Elizabeth has a great answer. From your response to that answer it looks like your circumstance may dictate a change in your plans, so contacting HUD may "let you off the hook" for the OO requirement.
Also, I'm a stickler for details, and HUD's 9548D states that you will occupy the property as your primary residence for at least 12 months. I can't be the only person who reads that and realises it doesn't say it has to be the first 12 months. Really, that is more of an observation than advice.
Pick up the phone, call HUD let them know you wish to honor your commitment, but you need to do what's best for your family. There are rules, but there are exceptions.
NMLS # 6395
Financing Kentucky One Home at a Time
HUD (like Fannie, Freddie, WF, etc.) favors o/o buyers over investors due to HUD policy (Cranston-Gonzalez National Affordable Housing Act of 1990 for starters). The argument is that more o/o buyers will stabilize communities, even though the reality is that they typically pay lower prices in o/o periods than investors with offers on the sidelines as many foreclosure agents have witnessed all too often, leading to other lower appraisals for other listings in the area and depressed values in some extreme cases. But with this policy for those select houses, first-time buyers & move-up buyers actually have a rare "fighting chance" against cash investors.
Many investors bid higher than o/os for single family & multi-family properties. This is especially true in the Twin Cities since our rental & resale markets are so strong right now due to low inventory (as evidenced by the HUD multi-family properties, in particular, that do not sell during the o/o period then sell to cash buyers for $5k to $10k+ over the list price the first day bidding is opened to investors).
Regardless, HUD gives priority to o/o bidders and falsifying information on any form of the Department of Housing and Urban Development is a felony. But if you purchased in the extended period you are free to rent or sell the house at ANY time so hopefully that is the case!
One investor buyer sold an extended period HUD he bought to a cash buyer exactly 22 days after buying it! HUD does NOT have a minimum time restriction to resell like Fannie, Freddie or BOA for 60-90 days, for example, so that is a benefit if a house goes into the extended period if you want to renovate and resell quickly. Hope this helps!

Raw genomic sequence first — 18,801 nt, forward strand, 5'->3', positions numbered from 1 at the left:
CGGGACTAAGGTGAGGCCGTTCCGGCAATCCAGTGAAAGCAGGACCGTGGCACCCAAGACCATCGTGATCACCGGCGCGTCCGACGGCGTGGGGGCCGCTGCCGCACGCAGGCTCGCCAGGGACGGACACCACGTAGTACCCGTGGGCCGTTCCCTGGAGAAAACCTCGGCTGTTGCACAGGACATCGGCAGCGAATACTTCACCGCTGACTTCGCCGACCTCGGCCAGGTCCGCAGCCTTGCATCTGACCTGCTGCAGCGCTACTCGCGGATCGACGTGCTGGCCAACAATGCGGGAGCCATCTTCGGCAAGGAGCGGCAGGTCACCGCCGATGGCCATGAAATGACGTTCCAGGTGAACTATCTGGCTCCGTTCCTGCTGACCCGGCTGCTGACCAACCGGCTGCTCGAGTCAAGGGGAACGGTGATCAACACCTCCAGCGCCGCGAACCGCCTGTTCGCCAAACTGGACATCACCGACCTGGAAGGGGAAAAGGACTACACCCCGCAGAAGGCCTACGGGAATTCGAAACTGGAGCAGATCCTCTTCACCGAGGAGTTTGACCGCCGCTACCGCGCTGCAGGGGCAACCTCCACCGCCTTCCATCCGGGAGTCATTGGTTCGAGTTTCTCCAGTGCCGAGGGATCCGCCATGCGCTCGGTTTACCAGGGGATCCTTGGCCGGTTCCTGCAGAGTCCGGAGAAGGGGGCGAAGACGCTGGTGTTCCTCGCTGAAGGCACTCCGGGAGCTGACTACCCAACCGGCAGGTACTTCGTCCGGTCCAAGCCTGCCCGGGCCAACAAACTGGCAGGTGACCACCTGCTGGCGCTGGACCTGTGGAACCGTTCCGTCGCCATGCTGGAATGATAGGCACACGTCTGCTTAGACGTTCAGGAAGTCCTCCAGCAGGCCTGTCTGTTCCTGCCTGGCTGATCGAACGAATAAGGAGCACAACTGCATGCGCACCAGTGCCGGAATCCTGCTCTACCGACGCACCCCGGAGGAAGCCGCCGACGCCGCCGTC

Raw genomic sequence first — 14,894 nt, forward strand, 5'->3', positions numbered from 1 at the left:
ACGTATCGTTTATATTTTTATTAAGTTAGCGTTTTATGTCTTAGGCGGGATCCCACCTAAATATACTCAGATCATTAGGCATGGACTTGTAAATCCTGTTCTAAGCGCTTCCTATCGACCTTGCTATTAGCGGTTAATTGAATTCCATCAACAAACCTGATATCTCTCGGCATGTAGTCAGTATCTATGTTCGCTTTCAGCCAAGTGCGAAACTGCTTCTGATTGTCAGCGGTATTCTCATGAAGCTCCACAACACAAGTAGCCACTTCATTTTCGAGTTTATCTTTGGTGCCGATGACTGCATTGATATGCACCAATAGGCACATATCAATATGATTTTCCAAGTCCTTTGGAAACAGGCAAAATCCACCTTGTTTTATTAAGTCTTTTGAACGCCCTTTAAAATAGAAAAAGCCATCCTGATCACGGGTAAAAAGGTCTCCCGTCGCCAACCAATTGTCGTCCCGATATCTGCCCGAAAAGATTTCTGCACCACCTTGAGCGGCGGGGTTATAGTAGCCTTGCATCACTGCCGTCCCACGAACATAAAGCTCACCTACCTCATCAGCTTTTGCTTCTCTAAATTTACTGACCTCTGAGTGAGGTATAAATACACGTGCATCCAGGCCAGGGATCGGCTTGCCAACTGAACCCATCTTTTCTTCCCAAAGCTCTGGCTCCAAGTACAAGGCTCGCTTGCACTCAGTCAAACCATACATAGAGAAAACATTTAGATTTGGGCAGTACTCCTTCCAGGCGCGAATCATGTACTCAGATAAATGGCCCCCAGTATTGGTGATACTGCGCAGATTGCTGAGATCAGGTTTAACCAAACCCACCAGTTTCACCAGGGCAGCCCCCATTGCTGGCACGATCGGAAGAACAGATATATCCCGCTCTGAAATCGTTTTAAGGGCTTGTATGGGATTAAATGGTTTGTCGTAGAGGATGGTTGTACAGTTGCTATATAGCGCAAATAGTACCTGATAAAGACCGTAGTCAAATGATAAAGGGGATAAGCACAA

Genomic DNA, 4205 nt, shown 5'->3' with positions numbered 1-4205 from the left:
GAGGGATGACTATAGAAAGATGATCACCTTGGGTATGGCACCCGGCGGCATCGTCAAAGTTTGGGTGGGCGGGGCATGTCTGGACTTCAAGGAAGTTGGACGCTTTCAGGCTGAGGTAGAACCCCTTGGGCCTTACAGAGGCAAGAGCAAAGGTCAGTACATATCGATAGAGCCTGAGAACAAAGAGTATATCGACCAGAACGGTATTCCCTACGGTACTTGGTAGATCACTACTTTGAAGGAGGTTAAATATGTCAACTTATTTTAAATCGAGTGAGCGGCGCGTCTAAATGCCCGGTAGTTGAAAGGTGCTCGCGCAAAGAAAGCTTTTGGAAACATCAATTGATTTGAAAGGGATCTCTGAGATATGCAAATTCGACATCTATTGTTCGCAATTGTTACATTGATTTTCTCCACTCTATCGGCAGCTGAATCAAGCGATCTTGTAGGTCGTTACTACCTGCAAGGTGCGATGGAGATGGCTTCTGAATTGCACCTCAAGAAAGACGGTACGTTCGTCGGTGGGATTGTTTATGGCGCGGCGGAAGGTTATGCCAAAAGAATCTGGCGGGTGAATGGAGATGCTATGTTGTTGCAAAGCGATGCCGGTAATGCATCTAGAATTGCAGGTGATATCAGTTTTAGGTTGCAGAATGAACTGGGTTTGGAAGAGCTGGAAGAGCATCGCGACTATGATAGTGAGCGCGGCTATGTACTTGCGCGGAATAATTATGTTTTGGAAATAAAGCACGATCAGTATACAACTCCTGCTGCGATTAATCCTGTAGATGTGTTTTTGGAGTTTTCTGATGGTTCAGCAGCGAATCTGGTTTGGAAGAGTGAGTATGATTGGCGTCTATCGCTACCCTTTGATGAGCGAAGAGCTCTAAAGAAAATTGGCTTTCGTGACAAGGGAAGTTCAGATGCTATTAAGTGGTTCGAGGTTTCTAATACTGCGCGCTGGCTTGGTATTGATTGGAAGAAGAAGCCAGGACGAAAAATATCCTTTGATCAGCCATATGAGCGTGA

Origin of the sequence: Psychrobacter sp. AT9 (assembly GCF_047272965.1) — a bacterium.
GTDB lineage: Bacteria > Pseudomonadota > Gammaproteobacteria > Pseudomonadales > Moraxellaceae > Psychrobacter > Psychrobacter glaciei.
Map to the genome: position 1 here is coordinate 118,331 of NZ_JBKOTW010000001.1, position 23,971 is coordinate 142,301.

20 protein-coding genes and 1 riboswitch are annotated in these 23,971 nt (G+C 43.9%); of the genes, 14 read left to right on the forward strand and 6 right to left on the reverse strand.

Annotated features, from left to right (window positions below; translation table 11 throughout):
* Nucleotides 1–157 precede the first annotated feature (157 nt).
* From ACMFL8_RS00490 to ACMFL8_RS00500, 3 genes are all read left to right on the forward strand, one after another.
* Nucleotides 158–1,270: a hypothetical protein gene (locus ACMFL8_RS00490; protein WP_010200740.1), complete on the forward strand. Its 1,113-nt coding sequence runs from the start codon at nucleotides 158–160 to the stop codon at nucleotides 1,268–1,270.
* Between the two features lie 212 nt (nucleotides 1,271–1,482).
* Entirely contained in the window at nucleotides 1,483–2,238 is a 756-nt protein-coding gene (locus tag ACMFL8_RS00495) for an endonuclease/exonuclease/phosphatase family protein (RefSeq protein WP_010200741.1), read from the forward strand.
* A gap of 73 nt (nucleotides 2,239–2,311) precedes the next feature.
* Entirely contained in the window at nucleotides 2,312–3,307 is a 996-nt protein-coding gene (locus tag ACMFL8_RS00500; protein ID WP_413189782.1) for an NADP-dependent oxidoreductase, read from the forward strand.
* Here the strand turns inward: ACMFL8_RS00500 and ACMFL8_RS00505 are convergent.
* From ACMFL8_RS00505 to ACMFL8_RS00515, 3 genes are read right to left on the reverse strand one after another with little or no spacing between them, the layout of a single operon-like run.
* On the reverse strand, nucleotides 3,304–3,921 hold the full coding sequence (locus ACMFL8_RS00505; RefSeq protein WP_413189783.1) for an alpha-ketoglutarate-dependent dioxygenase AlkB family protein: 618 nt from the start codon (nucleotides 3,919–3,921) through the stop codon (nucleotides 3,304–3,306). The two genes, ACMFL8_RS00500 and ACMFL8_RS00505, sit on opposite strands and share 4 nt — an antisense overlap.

We purchased the house in March 2013, and the house, well you could not live in it. We gutted the house and started in with the repairs and in Jan of this year we could see the light at the end of the tunnel. We were 99% done all we had to do was put the applaince in. When he moved in without us knowing, when we asked him about the getting loan he said that he had to live there for a year , if we forced a sale of the house we would be fined 250,000 and spend 5 years in prision.
Keep in mind that we have put every penny into the house, my step-son has not done anything. We pay the insurance and the property taxes, plus the cost of the house and all repairs plus brand new applainces. We just want our money back out of the house.
Are we looking at jail time and a fine??
Does it mean you have to have title in your name and not LLC? Do utility bills qualify? Alternatively, can the property be in the name of LLC but you still get some utilities bills in your name?
I understand that owner occupying a property gives you the tax inventive for a Homestead discount on your real estate taxes. Just you have to occupying the property on Jan. 1st of the new year.
Seems that what qualifies as proof of owner occupation is purposefully left vague, especially if financing is not sought.
For title or financing there is really no obstacle to selling your home less than 12 month's. I just had a client do this and we had zero problems. You just can't buy another HUD property classified as owner occupant for 2 years from the date you bought the original house.
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Tampa Bay Area, Florida